After 12 years, Mary Lyman’s had enough.
The tone of political discourse in this country has taken an ugly turn, even in the comfy confines of a leafy little suburb like Andover, said the outgoing selectman.
Lyman said while she’ll miss many of the good things that she helped accomplish in town, she won’t miss the late-night meetings and the sometimes-contentious nature of the new civic dialogue.
“The tone people treat each other with is part of the reason I’m leaving,” said Lyman, who stepped down this week after more than 12 years on the board.
“It’s people not treating people with respect. It’s one of the biggest problems.”
During a recent public hearing on a health insurance plan change for retirees, for example, she said one of the people affected confronted the selectmen “and began yelling at us.”
One day, while grocery shopping, a resident who had a beef with the town tried to push his shopping cart into her path as she entered the store.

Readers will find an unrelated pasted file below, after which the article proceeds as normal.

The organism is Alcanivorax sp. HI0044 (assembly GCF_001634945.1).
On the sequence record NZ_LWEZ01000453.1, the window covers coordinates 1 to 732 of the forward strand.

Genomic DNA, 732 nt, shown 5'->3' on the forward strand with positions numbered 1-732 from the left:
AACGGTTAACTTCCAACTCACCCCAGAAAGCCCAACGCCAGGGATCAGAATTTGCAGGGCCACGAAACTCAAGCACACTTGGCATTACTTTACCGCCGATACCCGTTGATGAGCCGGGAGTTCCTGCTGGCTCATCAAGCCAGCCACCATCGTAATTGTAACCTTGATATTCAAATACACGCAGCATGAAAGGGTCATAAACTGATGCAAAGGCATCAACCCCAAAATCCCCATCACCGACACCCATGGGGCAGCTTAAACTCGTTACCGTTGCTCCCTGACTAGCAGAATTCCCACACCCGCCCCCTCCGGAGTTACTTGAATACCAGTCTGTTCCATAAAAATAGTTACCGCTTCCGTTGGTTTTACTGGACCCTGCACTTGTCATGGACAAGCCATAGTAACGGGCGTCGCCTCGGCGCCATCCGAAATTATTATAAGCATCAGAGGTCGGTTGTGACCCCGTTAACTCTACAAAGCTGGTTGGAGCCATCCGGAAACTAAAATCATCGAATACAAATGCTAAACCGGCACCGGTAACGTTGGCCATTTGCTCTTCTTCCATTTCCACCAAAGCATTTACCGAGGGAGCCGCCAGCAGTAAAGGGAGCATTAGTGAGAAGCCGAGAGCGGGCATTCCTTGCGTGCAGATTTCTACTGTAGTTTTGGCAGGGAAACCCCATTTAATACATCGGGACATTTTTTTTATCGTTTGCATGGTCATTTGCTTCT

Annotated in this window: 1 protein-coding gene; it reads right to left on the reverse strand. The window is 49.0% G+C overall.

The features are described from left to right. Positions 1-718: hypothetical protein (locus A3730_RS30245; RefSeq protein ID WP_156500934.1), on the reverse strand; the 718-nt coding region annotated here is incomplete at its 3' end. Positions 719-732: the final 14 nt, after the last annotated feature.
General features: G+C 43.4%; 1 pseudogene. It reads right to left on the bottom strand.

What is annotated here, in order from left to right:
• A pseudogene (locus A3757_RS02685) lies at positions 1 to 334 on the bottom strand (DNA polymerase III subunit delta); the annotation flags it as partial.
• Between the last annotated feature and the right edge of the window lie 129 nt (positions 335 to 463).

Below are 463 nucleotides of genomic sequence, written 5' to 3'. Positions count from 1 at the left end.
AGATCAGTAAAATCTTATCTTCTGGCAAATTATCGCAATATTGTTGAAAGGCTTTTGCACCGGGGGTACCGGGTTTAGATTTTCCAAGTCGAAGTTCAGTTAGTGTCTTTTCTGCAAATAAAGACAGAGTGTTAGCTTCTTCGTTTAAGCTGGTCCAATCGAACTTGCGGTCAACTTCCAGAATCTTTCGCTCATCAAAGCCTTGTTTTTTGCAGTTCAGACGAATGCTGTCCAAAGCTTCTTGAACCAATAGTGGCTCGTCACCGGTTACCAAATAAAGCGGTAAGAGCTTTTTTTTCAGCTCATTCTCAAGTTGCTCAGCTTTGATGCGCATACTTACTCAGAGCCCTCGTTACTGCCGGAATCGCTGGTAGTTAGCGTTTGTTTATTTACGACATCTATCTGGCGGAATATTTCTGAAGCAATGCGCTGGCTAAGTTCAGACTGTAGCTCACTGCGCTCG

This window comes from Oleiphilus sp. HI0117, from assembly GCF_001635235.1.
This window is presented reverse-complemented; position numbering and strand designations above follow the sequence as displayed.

She said a local attorney once attempted to bribe her after she reviewed the controversial plans of one of his clients.
And at least one resident “says he’s going to sue me” every time he sees her.
Then, last week, she got an email from a resident who had been friendly with her husband. But instead of seeking a solution to his problem in a nice way, he took on a hostile tone, essentially calling her and all elected officials “idiots.”
Lyman, who has volunteered countless hours as a selectman, said most people are cordial in public. But behind the scenes, via emails and phone calls, people get nasty, she said. And not just with her. Nearly every day, Lyman said, she observes town workers doing their best to respectfully serve the public. Residents should offer the same treatment in return, she said.